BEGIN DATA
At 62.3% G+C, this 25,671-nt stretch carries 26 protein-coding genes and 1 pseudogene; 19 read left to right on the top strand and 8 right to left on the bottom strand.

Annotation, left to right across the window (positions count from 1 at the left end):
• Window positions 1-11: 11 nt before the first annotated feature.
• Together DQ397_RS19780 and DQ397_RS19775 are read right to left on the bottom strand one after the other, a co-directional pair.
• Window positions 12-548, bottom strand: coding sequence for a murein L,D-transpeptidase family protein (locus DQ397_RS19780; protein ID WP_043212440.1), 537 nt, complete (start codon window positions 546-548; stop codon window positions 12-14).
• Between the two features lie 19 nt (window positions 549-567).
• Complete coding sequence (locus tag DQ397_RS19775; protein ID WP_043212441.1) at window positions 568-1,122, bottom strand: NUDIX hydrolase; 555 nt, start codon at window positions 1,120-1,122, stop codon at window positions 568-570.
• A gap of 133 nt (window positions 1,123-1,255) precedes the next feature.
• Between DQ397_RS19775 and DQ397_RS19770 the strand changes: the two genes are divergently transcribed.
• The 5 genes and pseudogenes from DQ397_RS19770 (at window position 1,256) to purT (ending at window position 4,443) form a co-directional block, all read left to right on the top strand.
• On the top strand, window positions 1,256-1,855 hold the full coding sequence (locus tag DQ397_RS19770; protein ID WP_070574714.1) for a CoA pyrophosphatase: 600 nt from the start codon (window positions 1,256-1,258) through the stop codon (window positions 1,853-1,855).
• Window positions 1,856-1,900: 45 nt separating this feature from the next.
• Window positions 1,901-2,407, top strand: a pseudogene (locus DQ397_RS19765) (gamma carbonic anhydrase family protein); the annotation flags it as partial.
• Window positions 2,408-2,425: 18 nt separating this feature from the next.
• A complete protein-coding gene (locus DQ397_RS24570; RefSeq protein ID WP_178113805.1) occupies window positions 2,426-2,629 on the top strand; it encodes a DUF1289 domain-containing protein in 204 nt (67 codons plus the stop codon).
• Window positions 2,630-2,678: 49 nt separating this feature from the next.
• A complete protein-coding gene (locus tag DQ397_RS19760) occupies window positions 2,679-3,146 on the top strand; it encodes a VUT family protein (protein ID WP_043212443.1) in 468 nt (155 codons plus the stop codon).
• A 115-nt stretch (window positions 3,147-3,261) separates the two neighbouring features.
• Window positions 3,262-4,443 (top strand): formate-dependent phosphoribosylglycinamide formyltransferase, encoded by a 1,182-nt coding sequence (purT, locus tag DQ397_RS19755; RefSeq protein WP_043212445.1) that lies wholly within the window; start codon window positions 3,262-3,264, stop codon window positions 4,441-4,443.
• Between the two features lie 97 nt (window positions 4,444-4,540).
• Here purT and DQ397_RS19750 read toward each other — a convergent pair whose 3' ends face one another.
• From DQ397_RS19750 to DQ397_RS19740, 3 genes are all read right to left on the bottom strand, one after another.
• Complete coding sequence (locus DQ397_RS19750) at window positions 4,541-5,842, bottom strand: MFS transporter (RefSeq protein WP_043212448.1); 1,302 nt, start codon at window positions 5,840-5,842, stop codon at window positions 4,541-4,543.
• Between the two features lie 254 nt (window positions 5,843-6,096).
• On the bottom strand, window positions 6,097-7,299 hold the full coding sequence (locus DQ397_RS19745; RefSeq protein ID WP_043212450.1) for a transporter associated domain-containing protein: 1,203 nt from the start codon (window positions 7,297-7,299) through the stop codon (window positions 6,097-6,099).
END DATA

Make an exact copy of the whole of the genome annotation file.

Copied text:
At 62.3% G+C, this 25,671-nt stretch carries 26 protein-coding genes and 1 pseudogene; 19 read left to right on the top strand and 8 right to left on the bottom strand.

Annotation, left to right across the window (positions count from 1 at the left end):
• Window positions 1-11: 11 nt before the first annotated feature.
• Together DQ397_RS19780 and DQ397_RS19775 are read right to left on the bottom strand one after the other, a co-directional pair.
• Window positions 12-548, bottom strand: coding sequence for a murein L,D-transpeptidase family protein (locus DQ397_RS19780; protein ID WP_043212440.1), 537 nt, complete (start codon window positions 546-548; stop codon window positions 12-14).
• Between the two features lie 19 nt (window positions 549-567).
• Complete coding sequence (locus tag DQ397_RS19775; protein ID WP_043212441.1) at window positions 568-1,122, bottom strand: NUDIX hydrolase; 555 nt, start codon at window positions 1,120-1,122, stop codon at window positions 568-570.
• A gap of 133 nt (window positions 1,123-1,255) precedes the next feature.
• Between DQ397_RS19775 and DQ397_RS19770 the strand changes: the two genes are divergently transcribed.
• The 5 genes and pseudogenes from DQ397_RS19770 (at window position 1,256) to purT (ending at window position 4,443) form a co-directional block, all read left to right on the top strand.
• On the top strand, window positions 1,256-1,855 hold the full coding sequence (locus tag DQ397_RS19770; protein ID WP_070574714.1) for a CoA pyrophosphatase: 600 nt from the start codon (window positions 1,256-1,258) through the stop codon (window positions 1,853-1,855).
• Window positions 1,856-1,900: 45 nt separating this feature from the next.
• Window positions 1,901-2,407, top strand: a pseudogene (locus DQ397_RS19765) (gamma carbonic anhydrase family protein); the annotation flags it as partial.
• Window positions 2,408-2,425: 18 nt separating this feature from the next.
• A complete protein-coding gene (locus DQ397_RS24570; RefSeq protein ID WP_178113805.1) occupies window positions 2,426-2,629 on the top strand; it encodes a DUF1289 domain-containing protein in 204 nt (67 codons plus the stop codon).
• Window positions 2,630-2,678: 49 nt separating this feature from the next.
• A complete protein-coding gene (locus tag DQ397_RS19760) occupies window positions 2,679-3,146 on the top strand; it encodes a VUT family protein (protein ID WP_043212443.1) in 468 nt (155 codons plus the stop codon).
• A 115-nt stretch (window positions 3,147-3,261) separates the two neighbouring features.
• Window positions 3,262-4,443 (top strand): formate-dependent phosphoribosylglycinamide formyltransferase, encoded by a 1,182-nt coding sequence (purT, locus tag DQ397_RS19755; RefSeq protein WP_043212445.1) that lies wholly within the window; start codon window positions 3,262-3,264, stop codon window positions 4,441-4,443.
• Between the two features lie 97 nt (window positions 4,444-4,540).
• Here purT and DQ397_RS19750 read toward each other — a convergent pair whose 3' ends face one another.
• From DQ397_RS19750 to DQ397_RS19740, 3 genes are all read right to left on the bottom strand, one after another.
• Complete coding sequence (locus DQ397_RS19750) at window positions 4,541-5,842, bottom strand: MFS transporter (RefSeq protein WP_043212448.1); 1,302 nt, start codon at window positions 5,840-5,842, stop codon at window positions 4,541-4,543.
• Between the two features lie 254 nt (window positions 5,843-6,096).
• On the bottom strand, window positions 6,097-7,299 hold the full coding sequence (locus DQ397_RS19745; RefSeq protein ID WP_043212450.1) for a transporter associated domain-containing protein: 1,203 nt from the start codon (window positions 7,297-7,299) through the stop codon (window positions 6,097-6,099).